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I lead on what the UK’s future trade strategy should be post Brexit, from a Treasury angle. Part of an exciting new team, I’m working closely with colleagues across Whitehall to shape the government’s strategy with key trading partners, such as the US and China.

How do you explain your role to your friends and family?

As a senior policy adviser, it’s my job to advise the government, the Chancellor and other Ministers on the Treasury’s position relating to the direction of the UK’s future trade strategy. This involves undertaking research and policy thinking, advising Ministers, and attending meetings with other departments across government.

Can you tell us about specific policy-related projects you’ve led or made an impact on?

I helped to cost and test new policy ideas for all spending measures under consideration for the 2016 Budget. This involved working with spending teams to look at new policy ideas either from the Chancellor or other Ministers. Ahead of Budget Day, we met with the Chancellor to agree a shortlist of measures before they were announced, which were based on value for money and affordability. Then, following some final further analysis, these measures – including more funding for education – were announced by the Chancellor on Budget Day.

What is your team like to work with?

Very open, friendly and collaborative – and that is actually true of everyone I’ve worked with. In my current team we often test ideas with each other, particularly given trade is a new area of focus. So there’s lots of collective learning as we go.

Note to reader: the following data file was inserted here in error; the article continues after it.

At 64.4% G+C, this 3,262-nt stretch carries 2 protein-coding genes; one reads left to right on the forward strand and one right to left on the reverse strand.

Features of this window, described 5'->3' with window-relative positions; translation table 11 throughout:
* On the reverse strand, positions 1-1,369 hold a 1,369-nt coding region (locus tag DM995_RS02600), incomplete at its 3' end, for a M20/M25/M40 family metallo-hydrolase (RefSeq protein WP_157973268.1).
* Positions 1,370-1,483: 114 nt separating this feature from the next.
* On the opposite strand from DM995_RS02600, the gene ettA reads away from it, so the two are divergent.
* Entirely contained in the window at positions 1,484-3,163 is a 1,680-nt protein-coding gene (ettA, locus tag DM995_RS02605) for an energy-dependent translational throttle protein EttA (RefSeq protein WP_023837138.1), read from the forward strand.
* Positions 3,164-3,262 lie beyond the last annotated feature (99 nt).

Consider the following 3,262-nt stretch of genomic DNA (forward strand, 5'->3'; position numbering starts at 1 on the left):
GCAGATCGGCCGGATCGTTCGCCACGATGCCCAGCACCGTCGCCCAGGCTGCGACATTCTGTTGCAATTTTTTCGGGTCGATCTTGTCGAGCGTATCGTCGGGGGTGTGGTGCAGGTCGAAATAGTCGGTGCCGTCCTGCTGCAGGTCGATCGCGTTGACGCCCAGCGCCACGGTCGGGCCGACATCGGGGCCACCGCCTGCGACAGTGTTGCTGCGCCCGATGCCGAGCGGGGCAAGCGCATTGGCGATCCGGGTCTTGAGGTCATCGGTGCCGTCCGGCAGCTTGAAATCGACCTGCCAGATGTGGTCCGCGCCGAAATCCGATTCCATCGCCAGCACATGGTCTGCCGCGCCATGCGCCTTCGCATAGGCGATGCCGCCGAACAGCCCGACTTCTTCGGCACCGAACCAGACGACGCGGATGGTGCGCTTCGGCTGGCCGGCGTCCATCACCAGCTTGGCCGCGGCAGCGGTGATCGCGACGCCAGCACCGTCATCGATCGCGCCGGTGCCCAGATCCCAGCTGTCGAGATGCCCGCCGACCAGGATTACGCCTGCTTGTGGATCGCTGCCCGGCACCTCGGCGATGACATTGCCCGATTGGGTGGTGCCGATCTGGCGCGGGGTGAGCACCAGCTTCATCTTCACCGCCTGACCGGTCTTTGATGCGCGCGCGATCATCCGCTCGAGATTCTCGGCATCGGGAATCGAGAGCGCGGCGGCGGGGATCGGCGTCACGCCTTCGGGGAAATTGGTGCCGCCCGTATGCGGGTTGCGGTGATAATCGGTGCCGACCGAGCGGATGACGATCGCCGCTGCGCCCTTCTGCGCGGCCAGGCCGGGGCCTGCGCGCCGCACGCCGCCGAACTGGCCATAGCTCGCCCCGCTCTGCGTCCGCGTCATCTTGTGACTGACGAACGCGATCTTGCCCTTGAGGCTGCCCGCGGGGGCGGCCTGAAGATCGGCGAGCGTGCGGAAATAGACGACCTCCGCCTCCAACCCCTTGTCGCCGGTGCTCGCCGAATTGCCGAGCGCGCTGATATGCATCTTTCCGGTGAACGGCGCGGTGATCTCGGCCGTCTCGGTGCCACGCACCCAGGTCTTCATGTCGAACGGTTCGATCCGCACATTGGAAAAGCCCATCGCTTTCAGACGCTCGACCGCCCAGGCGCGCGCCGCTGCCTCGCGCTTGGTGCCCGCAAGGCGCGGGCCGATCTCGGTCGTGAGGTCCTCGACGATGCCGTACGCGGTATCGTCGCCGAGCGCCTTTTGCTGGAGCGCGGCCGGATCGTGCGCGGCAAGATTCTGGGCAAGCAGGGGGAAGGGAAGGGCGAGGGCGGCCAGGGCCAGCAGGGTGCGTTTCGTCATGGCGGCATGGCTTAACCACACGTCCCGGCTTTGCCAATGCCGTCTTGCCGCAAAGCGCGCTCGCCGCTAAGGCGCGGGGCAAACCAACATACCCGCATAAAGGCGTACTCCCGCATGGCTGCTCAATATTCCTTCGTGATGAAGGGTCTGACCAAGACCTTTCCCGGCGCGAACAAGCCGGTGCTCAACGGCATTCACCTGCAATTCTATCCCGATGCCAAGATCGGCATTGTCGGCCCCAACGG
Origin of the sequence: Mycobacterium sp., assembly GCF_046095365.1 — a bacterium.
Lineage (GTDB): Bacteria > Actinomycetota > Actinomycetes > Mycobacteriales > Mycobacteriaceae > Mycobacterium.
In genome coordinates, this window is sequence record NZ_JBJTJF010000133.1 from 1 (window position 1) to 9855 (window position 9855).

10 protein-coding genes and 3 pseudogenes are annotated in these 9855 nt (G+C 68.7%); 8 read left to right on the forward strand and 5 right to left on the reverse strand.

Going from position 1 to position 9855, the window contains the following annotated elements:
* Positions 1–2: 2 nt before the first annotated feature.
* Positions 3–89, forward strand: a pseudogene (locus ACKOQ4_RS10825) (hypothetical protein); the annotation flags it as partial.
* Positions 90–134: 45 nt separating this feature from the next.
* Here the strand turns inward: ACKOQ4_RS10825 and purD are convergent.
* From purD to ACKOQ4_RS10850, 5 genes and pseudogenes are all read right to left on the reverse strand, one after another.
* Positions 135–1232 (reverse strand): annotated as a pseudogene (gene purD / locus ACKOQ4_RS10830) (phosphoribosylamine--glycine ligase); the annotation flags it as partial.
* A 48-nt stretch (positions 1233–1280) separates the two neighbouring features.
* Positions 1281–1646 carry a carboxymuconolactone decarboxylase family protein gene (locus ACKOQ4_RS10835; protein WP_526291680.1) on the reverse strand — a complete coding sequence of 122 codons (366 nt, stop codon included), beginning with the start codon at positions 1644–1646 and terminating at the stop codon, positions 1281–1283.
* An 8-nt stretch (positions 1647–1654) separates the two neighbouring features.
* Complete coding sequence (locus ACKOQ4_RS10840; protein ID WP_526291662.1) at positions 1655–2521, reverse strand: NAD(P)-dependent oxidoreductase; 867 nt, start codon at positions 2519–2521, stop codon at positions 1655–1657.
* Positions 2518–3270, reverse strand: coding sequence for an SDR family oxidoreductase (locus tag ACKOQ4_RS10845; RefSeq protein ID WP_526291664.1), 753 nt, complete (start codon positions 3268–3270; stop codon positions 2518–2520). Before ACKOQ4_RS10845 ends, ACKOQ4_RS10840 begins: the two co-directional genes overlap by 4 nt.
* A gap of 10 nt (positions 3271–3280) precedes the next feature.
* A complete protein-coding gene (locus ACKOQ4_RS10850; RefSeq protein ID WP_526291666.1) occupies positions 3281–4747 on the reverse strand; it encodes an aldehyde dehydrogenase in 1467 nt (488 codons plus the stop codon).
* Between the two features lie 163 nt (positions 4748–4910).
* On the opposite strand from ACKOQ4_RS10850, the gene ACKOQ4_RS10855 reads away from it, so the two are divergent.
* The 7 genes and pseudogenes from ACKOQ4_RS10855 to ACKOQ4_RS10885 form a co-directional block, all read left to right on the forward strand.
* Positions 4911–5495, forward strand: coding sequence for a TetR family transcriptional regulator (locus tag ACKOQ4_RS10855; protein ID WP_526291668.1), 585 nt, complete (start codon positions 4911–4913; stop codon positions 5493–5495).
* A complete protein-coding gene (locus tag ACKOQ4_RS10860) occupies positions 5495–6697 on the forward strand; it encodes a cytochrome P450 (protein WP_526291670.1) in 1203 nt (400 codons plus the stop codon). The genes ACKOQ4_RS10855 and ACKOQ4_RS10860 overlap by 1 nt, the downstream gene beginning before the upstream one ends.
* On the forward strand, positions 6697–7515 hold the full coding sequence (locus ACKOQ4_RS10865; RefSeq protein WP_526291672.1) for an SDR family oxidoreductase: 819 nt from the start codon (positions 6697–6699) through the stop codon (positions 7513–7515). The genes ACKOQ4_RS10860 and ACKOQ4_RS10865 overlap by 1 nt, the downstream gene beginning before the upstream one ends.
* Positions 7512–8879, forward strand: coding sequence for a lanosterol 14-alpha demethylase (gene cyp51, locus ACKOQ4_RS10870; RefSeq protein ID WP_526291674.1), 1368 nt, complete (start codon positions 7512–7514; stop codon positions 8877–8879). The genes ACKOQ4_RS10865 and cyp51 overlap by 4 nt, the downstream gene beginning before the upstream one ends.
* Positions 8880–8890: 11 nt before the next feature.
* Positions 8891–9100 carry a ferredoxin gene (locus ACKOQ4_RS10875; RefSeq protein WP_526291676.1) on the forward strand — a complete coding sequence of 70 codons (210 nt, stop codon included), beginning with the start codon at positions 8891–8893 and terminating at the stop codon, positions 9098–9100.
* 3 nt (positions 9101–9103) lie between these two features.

What do you enjoy most about your role?

That you have a ring-side seat to some of the biggest, most difficult political and economic challenges of the day. The amount of responsibility you get to lead your policy area is often what people in other government departments find most surprising about the Treasury.

What’s been your biggest challenge so far?

Taking on formal line management responsibilities for two policy advisers was a real shift for me. I’ve had to learn how to delegate. By seeking advice from colleagues and the views of the people I’m managing, I’ve been able to test a couple of approaches, developing my own management style.

What’s been your proudest moment so far?

The months leading up to the Spending Review in 2015 had been incredibly intense. Everything relied on us having the right numbers for each department. When the Chancellor stood up in Parliament to announce the government’s spending plans for the next four years, of over £1 trillion, I was in the officials’ box – and it was incredibly rewarding!